Friday, September 19, 2008 3:00 – 4:00 pm
Room 610, M&M Building
Dr. Amir A. Jalali
Department of Physics
Michigan Technological University
Magneto-optic materials have many applications in a large variety of areas of integrated optics. Perhapsthe most common application of magneto-optic materials is in the construction of nonreciprocalwaveguides and magneto-optic isolators although there are also many applications in other areas ofintegrated optics such as magneto-optical fast switching, magneto-optical read-out disks, and magnetooptical sensors and visualizers. All of these applications are based on the magneto-optical activity of thematerial like polarization rotation of the light passing through the medium (Faraday rotation) andmagneto-optical tunability of the medium. Magneto-optical effects can be enhanced significantly in aperiodic structure, the so called photonic crystals, that exhibit photonic bandgaps. The enhancement ofmagneto-optical effects would thus allow large improvements in existing applications and even moreopen up new possibilities for advanced sensor devices and optical filters.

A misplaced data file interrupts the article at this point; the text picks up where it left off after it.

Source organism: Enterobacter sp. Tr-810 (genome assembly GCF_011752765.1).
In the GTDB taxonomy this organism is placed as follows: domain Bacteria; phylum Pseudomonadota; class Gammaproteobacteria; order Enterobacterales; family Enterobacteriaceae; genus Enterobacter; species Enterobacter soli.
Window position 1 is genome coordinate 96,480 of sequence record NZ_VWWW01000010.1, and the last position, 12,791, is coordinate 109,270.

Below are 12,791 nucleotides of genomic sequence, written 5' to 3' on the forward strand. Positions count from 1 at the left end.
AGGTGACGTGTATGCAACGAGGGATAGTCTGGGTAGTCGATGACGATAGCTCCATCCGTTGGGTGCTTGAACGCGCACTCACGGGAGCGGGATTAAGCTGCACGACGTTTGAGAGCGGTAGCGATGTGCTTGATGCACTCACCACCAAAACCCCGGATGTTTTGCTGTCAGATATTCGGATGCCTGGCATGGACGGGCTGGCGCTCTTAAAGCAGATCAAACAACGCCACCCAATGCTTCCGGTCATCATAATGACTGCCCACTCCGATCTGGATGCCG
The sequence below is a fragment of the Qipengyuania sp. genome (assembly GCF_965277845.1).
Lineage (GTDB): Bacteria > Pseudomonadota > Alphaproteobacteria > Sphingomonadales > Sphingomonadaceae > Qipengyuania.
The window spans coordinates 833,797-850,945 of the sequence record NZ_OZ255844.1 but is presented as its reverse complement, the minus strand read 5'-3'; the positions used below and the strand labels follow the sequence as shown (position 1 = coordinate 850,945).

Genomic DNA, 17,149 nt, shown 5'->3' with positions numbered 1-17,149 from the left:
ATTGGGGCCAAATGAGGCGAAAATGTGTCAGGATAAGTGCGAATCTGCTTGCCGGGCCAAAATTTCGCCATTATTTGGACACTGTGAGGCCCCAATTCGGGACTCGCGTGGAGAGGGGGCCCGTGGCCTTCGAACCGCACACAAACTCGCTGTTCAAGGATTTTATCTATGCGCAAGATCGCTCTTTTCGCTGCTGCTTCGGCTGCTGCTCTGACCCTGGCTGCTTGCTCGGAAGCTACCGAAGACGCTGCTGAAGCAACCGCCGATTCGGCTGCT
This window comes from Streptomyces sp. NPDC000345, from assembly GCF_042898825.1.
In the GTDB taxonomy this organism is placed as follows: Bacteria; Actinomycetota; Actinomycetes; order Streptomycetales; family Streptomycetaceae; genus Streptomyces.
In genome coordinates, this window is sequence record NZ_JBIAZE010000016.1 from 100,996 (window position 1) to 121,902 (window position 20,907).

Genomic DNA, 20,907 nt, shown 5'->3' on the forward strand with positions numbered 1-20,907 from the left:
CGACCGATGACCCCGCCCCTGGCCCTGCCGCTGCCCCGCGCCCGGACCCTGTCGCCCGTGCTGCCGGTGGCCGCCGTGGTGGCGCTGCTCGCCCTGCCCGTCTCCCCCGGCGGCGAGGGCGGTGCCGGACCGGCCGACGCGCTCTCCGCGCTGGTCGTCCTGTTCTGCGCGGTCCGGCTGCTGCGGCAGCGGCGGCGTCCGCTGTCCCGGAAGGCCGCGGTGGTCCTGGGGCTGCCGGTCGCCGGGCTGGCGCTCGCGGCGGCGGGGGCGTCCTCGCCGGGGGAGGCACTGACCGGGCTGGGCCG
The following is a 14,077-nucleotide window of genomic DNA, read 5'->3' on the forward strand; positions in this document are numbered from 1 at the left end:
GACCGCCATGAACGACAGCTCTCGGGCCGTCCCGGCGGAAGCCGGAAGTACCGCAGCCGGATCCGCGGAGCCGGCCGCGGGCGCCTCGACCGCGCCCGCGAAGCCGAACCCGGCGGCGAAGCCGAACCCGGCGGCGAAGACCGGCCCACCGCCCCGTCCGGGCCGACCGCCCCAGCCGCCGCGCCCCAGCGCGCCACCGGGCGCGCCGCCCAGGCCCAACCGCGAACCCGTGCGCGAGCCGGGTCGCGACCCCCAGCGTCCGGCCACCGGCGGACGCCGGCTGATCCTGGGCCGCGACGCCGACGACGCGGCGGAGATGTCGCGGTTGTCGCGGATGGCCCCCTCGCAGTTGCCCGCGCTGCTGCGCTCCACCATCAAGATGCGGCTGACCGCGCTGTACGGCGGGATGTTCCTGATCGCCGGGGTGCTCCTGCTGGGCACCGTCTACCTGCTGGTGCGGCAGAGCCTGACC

In this talk I will present a study of polarization rotation enhancement in one- and two-dimensionalphotonic crystals and provide theoretical and experimental support for a novel type of photonic bandgapin birefringent magnetooptic photonic crystal waveguides. Contradirectional coupling of fundamental tohigher order local normal modes in birefringent magnetooptic photonic crystal waveguides leads topartially overlapping gyrotropic bandgaps inside the Brillouin zone. The overlapping of gyrotropicbandgaps results in selective suppression of Bloch mode propagation. This type of photonic bandgapand degeneracy breaking inside the Brillouin zone are a result of the local coupling between differentelliptically polarized photonic states in magneto-photonic crystals. Large magnetically active changes inBloch mode polarization near the band edges are observed. These changes are not due to photontrapping as conventionally explained in other types of magnetooptic periodic systems.
The ability of magneto-optic photonic crystal waveguides to provide large polarization rotation and tightoptical confinement can also be exploited to produce highly sensitive biochemical sensors. Our studyshows that the polarization rotation at the edge of gyrotropic degenerate bandgaps is highly sensitive tosmall refractive index changes in the waveguide cover of the device.
Dr. Jalali received the PhD degree in Physics from the Royal Institute of Technology (KTH), Stockholm, Sweden, inNov. 2004. He spent two years as a Postdoctoral researcher at the Michigan Technological University, Michigan, USA. Since2007, He has been a Research Scientist at Michigan Technological University. His research interests are magnetooptic photoniccrystals, ferromagnetic resonance, waveguide technology and photonic biosensors.